Article IV
Why did Peter Jennings and his chosen ones judge Jesus
by comparing Him to the ancient world of mythical pagan gods?
And how could they have missed the appropriate point of reference?

Buddy Scott of © 2000 • ALLON PUBLISHING

Read the way Peter Jennings described the miracles of Jesus Christ involving nature in his ABC News Special, The Search for Jesus:

The Gospel stories describe Jesus impressing his followers by performing supernatural feats. Walking on water, turning water into wine, and feeding thousands of people with just a few loaves of bread and a couple of fish. But most scholars we talked to think these stories were invented by the Gospel writers as advertisements for Christianity in its early years. Christianity, after all, was competing for followers with Judaism and with Greek and Roman pagan religions.

To support his statements, Jennings interviewed the author of Magic and Ritual in the Ancient World, Marvin Meyer. Meyer said:

Moses feeds a multitude in the wilderness just as Jesus feeds a multitude in the wilderness. Jesus walks on the water just as the Greek god Poseidon rides his chariot over the water; that's his miracle. Jesus changes water into wine just as the Greek god Dionysius, as his chief miracle, changes water into wine. And the message of the New Testament Gospels really is that Jesus can do the same kind of good stuff that Poseidon and Dionysius can do. So those stories really are adopted then and adapted to the figure of Jesus.

According to Jennings and Meyer, some of the nature miracles are worse than not true as recorded in Scripture. They are a part of the scheming fabrications of the early Christians who were trying to start a new religion. Another of Jennings's scholars didn't agree.

Read between the lines when Jennings made this open-ended statement to another scholar: "By your definition then, Jesus is not an heroic figure at all until He gets in the hands of all the people who are going to write and embellish about Him afterwards." (Wow! I'm not used to people representing New Testament writers as bottom feeders. What's with Jennings and ABC News?)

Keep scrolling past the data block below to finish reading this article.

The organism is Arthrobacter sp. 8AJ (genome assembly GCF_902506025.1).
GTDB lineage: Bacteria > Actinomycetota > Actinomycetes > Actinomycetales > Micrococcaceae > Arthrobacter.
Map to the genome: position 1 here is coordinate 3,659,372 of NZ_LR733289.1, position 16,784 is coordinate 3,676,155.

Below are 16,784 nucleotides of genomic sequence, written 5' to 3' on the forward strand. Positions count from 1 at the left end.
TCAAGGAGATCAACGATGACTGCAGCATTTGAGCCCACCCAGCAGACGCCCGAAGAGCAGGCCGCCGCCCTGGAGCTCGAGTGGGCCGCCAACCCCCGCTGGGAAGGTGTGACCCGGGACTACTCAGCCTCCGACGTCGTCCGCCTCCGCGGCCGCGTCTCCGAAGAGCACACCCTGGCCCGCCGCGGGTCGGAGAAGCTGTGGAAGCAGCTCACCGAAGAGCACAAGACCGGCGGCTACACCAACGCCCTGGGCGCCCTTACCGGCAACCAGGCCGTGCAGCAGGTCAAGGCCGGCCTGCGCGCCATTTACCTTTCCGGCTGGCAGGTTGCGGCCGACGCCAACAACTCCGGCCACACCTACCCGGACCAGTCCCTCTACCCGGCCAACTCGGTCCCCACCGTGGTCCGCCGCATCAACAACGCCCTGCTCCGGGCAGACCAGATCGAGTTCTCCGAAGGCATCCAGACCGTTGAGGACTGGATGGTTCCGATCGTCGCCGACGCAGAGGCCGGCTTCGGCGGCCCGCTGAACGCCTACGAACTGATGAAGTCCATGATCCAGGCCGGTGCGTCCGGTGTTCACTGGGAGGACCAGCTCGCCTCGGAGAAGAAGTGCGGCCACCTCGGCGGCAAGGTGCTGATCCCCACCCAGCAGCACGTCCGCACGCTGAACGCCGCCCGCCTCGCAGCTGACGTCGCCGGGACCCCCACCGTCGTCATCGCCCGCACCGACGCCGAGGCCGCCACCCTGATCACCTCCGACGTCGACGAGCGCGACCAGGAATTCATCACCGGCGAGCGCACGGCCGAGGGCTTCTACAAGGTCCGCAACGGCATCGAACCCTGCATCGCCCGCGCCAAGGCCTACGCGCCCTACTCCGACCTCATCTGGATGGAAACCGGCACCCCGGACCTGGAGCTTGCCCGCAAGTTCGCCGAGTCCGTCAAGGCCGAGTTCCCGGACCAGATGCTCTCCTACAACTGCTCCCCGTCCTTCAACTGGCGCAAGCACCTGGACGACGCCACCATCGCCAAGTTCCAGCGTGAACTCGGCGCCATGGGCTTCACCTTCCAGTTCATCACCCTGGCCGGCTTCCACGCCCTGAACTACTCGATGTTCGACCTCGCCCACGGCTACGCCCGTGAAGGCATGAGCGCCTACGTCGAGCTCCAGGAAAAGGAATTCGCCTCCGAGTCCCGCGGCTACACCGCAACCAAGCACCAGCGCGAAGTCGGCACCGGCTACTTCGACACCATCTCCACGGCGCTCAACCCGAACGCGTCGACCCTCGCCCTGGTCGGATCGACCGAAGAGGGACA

The scholar answered that Jesus was a heroic character in the sense that He died for the integrity of His vision (social and political, not being the Savior of the world). He was a heroic character simply because He was unwilling to compromise, He didn't look out for Himself, He didn't ask anything for Himself, and He didn't even ask His followers to do anything in particular.

That's it? That's it. Nothing divine? Nothing divine.

I think my readers will be sharp enough to see through that without any help from me. According to the New Testament and Jesus' own words, He didn't come to start a new religion. He came to fulfill the Jewish religion, to be the Messiah about whom their prophets had prophesied. When Jews didn't acknowledge Him as their Messiah, the pulsating energy He had set in motion couldn't and wouldn't evaporate like mere tons of steam. A new religion became its expression.

The miracles Jennings refers to as supernatural feats weren't the scheming fabrications of New Testament writers and early zealots. Jennings's scholars looked in the wrong place. Rather than comparing Jesus to pagan gods, they should have related Him to His Heavenly Father.

Remember how Jesus told His parents, "I must be about My Father's business." The miracles were the fruit of a beautiful relationship of LIKE FATHER, LIKE SON. Since Jesus was the Son of the Creator of the whole universe, why wouldn't Jesus be creative? The miracles were Jesus creating with His Father--commanding nature and creating health, wholeness, peace, and fresh supplies of food and drink.

God and Jesus performed miracles involving nature. Examples...

God the Father spoke the universe into being.
God the Son spoke healing into the universe.

God created water and grapes.
Jesus turned a bit of water into wine.

God created streams, rivers, lakes, and seas.
Jesus walked on the water.

God created winds and the waves.
Jesus commanded them to calm down.

God created the fish of the sea and the wheat of the fields.
Jesus multiplied a few loaves and fish, and He fed thousands of people.

God and Jesus performed miracles involving health. Examples...

God created human bodies.
Jesus restored health to many human bodies.

God created sight.
Jesus restored sight to many who were blind.

God created hands and legs.
Jesus healed maimed hands and legs.

God created life.
Jesus reissued life to the dead.

And God the Father and Son performed miracles involving salvation. Examples...

God created human souls to be sanctuaries for Him.
Jesus drove the demons out of some of His Father's sanctuaries.

God created us to commune with Him.
Jesus died for our sins to clear the way for us to choose communion with God.

In all of the miracles of God and Jesus...

A + B = C
Creative Father + Creative Son = Miracles
(That's not difficult to compute.)

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